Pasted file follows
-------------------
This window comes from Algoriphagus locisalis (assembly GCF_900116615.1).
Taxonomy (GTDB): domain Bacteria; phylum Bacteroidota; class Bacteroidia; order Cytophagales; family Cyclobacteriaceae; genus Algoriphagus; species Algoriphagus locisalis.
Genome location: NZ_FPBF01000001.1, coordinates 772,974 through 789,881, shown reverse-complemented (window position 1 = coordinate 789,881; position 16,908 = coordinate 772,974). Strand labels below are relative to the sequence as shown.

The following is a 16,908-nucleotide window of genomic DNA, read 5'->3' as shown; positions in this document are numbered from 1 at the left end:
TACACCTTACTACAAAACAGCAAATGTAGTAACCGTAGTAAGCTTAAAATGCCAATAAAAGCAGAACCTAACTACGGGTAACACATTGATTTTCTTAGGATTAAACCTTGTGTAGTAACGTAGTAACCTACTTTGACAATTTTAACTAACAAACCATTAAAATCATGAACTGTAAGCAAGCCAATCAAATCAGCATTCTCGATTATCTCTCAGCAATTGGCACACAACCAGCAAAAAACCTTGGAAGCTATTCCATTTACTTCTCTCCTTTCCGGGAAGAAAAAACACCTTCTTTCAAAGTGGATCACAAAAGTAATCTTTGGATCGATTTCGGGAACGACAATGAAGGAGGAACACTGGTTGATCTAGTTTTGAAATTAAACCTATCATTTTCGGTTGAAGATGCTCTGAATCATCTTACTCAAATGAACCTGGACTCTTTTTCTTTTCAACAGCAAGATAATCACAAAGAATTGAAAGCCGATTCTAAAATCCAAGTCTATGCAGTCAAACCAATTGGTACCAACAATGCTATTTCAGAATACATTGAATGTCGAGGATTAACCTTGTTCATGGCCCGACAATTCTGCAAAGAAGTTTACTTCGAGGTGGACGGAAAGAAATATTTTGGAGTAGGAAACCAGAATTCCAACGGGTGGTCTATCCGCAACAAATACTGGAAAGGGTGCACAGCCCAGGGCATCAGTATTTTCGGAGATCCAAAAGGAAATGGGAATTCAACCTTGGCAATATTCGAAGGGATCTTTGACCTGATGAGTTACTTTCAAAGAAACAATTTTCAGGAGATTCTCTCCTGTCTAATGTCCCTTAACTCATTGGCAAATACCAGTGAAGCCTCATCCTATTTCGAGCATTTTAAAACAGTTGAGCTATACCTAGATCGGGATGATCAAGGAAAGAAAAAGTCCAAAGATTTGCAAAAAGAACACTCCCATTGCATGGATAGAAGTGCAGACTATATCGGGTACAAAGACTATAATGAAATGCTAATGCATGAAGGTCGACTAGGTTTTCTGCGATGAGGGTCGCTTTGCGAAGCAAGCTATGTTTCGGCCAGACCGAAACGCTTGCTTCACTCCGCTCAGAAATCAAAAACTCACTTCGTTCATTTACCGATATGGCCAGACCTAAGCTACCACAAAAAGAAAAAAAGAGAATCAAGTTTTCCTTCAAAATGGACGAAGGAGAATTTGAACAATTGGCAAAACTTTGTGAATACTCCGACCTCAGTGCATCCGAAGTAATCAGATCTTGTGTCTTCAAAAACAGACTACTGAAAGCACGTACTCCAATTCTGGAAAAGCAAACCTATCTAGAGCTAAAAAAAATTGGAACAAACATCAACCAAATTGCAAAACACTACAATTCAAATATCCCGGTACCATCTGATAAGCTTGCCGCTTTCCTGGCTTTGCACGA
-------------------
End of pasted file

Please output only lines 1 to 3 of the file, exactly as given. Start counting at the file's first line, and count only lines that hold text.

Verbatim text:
This window comes from Algoriphagus locisalis (assembly GCF_900116615.1).
Taxonomy (GTDB): domain Bacteria; phylum Bacteroidota; class Bacteroidia; order Cytophagales; family Cyclobacteriaceae; genus Algoriphagus; species Algoriphagus locisalis.
Genome location: NZ_FPBF01000001.1, coordinates 772,974 through 789,881, shown reverse-complemented (window position 1 = coordinate 789,881; position 16,908 = coordinate 772,974). Strand labels below are relative to the sequence as shown.